Adult charges

This white trailer on Green Lane near Port Deposit is where Willie Lee Woodberry, then 14, allegedly gunned down his stepfather last February. On Friday, a judge ruled that Woodberry, now 15, will tried as an adult on first-degree murder charges.

ELKTON — A 15-year-old boy will be tried as an adult on first-degree murder charges in connection with the fatal shooting of his stepfather inside their Port Deposit-area home last year, a judge ruled Friday.

Cecil County Circuit Court Judge Brenda A. Sexton denied a defense motion to transfer the murder case against Willie Lee Woodberry to juvenile court, where penalties are less stringent than those in adult court.

Woodberry was a 14-year-old Perryville High School freshman when he and his 23-year-old stepbrother, Alishawaine Raheen Monk, allegedly gunned down their stepfather, Vincent McKinley Robertson, 47, at close range between 10:30 a.m. and 10:45 a.m. on Feb. 17, 2014, inside their mobile home in the unit block of Green Lane.

Charged as an adult with first-degree murder, use of a handgun in the commission of a felony or crime of violence and several other offenses, Woodberry is scheduled for a jury trial on Jan. 20. It is expected to last four days.

If convicted of first-degree murder, Woodberry, who turned 15 in September, could receive a life-without-parole sentence.

Had Woodberry’s case been transferred to juvenile court and had he been found delinquent, he likely would have been freed from commitment within 12 to 18 months after successfully completing a step-program, according to court testimony from Woodberry’s Cecil County Department of Juvenile Services caseworker.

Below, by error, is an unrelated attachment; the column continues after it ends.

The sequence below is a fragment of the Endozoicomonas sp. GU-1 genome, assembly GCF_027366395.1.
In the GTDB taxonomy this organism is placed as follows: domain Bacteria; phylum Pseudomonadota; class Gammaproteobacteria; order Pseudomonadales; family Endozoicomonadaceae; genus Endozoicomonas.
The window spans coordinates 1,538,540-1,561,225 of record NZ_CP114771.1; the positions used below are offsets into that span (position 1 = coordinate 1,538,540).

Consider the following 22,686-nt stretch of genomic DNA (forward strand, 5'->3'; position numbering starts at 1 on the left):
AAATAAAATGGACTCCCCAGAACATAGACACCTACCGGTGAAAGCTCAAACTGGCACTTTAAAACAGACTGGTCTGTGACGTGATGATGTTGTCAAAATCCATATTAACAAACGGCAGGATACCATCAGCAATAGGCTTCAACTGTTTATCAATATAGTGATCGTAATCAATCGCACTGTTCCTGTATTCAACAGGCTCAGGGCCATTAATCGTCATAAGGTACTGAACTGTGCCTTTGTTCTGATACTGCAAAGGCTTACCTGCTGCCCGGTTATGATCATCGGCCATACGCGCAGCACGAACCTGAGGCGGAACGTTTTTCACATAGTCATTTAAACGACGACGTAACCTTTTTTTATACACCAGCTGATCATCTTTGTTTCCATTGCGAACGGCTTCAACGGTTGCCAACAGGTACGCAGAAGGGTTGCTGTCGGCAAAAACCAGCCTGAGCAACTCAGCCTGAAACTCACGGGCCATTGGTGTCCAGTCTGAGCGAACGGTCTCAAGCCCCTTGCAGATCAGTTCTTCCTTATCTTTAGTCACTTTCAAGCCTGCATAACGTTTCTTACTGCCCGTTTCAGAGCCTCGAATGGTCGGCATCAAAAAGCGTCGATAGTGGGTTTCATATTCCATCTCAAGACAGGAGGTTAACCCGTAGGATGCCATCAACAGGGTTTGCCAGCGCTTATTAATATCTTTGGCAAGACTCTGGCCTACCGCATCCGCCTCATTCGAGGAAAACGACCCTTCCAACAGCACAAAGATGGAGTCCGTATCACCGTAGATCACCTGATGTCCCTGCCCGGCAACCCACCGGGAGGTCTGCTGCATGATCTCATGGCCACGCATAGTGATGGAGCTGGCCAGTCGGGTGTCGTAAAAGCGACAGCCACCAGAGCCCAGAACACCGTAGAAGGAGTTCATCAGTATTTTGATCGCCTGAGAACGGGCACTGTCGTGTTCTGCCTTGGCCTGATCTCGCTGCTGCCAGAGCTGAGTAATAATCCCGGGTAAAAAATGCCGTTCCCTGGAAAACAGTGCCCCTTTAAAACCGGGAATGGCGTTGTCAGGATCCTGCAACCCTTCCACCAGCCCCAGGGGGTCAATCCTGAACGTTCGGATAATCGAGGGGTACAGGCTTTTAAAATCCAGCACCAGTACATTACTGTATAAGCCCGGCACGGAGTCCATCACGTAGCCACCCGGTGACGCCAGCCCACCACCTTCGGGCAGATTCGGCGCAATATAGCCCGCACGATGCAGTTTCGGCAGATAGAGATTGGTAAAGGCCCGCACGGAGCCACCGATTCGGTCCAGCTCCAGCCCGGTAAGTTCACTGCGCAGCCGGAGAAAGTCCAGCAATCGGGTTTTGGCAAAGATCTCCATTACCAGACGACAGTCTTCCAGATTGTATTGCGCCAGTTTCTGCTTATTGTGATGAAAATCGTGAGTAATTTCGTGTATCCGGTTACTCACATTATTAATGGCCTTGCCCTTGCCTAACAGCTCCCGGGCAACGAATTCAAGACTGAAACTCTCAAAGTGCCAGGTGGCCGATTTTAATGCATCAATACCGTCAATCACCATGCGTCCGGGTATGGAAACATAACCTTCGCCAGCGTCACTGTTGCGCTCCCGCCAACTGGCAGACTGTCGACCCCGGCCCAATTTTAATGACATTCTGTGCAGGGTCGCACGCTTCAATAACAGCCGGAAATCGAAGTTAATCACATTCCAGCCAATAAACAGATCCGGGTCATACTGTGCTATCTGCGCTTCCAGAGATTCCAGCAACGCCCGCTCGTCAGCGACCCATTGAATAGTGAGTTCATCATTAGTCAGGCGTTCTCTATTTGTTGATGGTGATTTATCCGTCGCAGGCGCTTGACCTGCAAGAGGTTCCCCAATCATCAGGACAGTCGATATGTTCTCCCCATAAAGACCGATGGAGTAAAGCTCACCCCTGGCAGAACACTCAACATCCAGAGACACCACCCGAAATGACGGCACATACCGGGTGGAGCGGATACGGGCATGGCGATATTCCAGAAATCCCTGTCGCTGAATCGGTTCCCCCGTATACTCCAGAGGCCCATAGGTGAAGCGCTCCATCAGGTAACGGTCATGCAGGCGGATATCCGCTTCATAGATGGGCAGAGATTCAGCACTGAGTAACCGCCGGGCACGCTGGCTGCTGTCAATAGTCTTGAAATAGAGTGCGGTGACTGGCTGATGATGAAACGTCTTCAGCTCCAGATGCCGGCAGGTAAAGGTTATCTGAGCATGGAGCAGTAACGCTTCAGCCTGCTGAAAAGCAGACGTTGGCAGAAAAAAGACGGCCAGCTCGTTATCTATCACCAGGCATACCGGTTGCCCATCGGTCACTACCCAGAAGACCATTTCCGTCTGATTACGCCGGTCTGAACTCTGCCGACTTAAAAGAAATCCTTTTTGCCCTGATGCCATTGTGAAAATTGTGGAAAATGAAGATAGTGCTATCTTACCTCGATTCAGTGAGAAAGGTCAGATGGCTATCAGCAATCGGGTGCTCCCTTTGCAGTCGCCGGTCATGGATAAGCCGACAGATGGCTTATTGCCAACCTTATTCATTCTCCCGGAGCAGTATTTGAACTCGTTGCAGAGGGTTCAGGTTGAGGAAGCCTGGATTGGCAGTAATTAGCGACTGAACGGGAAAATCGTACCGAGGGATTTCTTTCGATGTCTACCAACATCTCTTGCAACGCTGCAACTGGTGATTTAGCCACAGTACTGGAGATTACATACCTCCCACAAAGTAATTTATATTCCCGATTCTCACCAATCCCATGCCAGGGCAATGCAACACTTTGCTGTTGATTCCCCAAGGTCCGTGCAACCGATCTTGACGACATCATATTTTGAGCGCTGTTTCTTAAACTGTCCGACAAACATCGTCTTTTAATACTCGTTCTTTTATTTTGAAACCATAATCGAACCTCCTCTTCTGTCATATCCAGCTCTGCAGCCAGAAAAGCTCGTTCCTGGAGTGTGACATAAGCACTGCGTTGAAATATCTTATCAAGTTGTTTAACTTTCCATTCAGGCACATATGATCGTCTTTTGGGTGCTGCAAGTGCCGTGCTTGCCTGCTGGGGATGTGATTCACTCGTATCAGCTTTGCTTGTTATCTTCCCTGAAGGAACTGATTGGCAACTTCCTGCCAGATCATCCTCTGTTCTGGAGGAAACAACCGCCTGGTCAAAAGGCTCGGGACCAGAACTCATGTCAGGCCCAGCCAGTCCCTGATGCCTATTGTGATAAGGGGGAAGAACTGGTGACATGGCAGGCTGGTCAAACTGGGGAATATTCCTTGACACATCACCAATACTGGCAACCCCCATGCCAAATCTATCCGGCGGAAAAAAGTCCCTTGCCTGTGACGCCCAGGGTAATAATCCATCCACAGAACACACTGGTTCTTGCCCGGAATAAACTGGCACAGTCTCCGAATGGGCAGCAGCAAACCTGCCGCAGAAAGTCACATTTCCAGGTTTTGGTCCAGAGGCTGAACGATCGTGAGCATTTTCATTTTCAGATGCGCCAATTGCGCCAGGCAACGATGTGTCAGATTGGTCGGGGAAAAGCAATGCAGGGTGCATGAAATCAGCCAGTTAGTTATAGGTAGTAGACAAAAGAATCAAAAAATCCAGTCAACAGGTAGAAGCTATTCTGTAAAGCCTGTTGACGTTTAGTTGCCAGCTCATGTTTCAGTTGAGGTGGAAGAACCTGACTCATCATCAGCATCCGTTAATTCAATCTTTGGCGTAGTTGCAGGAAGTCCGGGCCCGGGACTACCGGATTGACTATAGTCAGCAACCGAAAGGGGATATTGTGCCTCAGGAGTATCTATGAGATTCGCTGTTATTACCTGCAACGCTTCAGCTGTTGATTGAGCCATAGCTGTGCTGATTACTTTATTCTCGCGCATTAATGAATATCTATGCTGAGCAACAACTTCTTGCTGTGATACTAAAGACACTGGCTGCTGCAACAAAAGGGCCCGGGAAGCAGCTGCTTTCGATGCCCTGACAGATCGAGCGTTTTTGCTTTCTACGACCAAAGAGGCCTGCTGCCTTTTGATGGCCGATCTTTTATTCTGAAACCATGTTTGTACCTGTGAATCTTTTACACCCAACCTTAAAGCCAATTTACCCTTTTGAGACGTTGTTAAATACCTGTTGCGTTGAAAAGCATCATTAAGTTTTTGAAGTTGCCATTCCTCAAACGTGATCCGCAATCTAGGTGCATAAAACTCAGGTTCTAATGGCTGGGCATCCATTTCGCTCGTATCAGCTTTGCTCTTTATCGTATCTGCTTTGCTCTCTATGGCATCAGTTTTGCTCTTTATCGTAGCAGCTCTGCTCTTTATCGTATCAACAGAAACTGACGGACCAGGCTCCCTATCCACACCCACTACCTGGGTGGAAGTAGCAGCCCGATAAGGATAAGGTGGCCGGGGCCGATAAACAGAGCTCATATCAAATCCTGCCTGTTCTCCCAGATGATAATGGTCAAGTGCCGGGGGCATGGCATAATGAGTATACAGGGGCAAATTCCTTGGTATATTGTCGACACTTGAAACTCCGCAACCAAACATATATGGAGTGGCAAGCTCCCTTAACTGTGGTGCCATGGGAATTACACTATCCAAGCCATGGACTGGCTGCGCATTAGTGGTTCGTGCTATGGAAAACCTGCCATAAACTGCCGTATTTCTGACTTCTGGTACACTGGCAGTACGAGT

The judge rendered her decision to retain Woodberry’s adult status at the conclusion of a hearing in which the teen’s lengthy juvenile record – seven referrals, six of them occurring while on probation — was revealed by the defense.

Woodberry’s chronic delinquency while on probation is one of the factors cited by Sexton for denying the defense motion to transfer his murder case to juvenile court.

Sexton explained that his poor probation record indicates Woodberry would not be amenable to treatment and programs through juvenile services, one of the five standard areas a judge must consider when presiding over a reverse waiver hearing.

Along those lines, Sexton expressed concern for public safety if Woodberry were to be found delinquent of murder at the juvenile court level and then be released within 12 to 18 months after his commitment.

In August 2013, after Woodberry was first referred to juvenile services for selling $20 worth of marijuana to a fellow student at Perryville High School, he was placed on one year of probation, the caseworker testified. A month later, Woodberry was referred after getting caught with less than a gram of marijuana at Perryville High School, according to the caseworker.

Then over the next several months, Woodberry accumulated five more referrals to juvenile services, with most of those incidents relating to possession of marijuana, she testified.

The caseworker did not make a recommendation for or against the defense motion to transfer Woodberry’s case to juvenile court, opting to defer to the judge.

Woodberry’s defense lawyer, Edward A. Richitelli, acknowledged that his client’s juvenile record lists several referrals, but then emphasized that the nature of his delinquent acts show no propensity for violence.

“Almost all were related to marijuana,” Richitelli said, adding that the Woodberry’s drug-related juvenile services referrals are incongruent with the murder charges he now faces.